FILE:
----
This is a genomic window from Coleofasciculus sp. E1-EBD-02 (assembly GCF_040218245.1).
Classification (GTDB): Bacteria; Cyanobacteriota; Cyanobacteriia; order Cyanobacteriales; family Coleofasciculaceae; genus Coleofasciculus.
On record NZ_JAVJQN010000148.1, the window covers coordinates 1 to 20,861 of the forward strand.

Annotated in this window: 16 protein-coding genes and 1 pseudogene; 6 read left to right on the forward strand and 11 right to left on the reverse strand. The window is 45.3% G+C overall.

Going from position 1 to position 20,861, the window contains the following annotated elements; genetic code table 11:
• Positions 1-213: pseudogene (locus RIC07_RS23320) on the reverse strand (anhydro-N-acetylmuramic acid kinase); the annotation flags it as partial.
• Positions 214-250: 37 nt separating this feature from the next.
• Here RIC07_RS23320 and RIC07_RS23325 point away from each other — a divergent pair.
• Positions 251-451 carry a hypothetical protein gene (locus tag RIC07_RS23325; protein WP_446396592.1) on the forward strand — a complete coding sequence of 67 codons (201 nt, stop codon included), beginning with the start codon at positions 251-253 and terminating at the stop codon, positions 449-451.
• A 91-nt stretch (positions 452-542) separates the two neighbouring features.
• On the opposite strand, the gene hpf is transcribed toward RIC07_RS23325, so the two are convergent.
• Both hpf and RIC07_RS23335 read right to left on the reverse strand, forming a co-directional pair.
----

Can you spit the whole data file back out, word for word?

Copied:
This is a genomic window from Coleofasciculus sp. E1-EBD-02 (assembly GCF_040218245.1).
Classification (GTDB): Bacteria; Cyanobacteriota; Cyanobacteriia; order Cyanobacteriales; family Coleofasciculaceae; genus Coleofasciculus.
On record NZ_JAVJQN010000148.1, the window covers coordinates 1 to 20,861 of the forward strand.

Annotated in this window: 16 protein-coding genes and 1 pseudogene; 6 read left to right on the forward strand and 11 right to left on the reverse strand. The window is 45.3% G+C overall.

Going from position 1 to position 20,861, the window contains the following annotated elements; genetic code table 11:
• Positions 1-213: pseudogene (locus RIC07_RS23320) on the reverse strand (anhydro-N-acetylmuramic acid kinase); the annotation flags it as partial.
• Positions 214-250: 37 nt separating this feature from the next.
• Here RIC07_RS23320 and RIC07_RS23325 point away from each other — a divergent pair.
• Positions 251-451 carry a hypothetical protein gene (locus tag RIC07_RS23325; protein WP_446396592.1) on the forward strand — a complete coding sequence of 67 codons (201 nt, stop codon included), beginning with the start codon at positions 251-253 and terminating at the stop codon, positions 449-451.
• A 91-nt stretch (positions 452-542) separates the two neighbouring features.
• On the opposite strand, the gene hpf is transcribed toward RIC07_RS23325, so the two are convergent.
• Both hpf and RIC07_RS23335 read right to left on the reverse strand, forming a co-directional pair.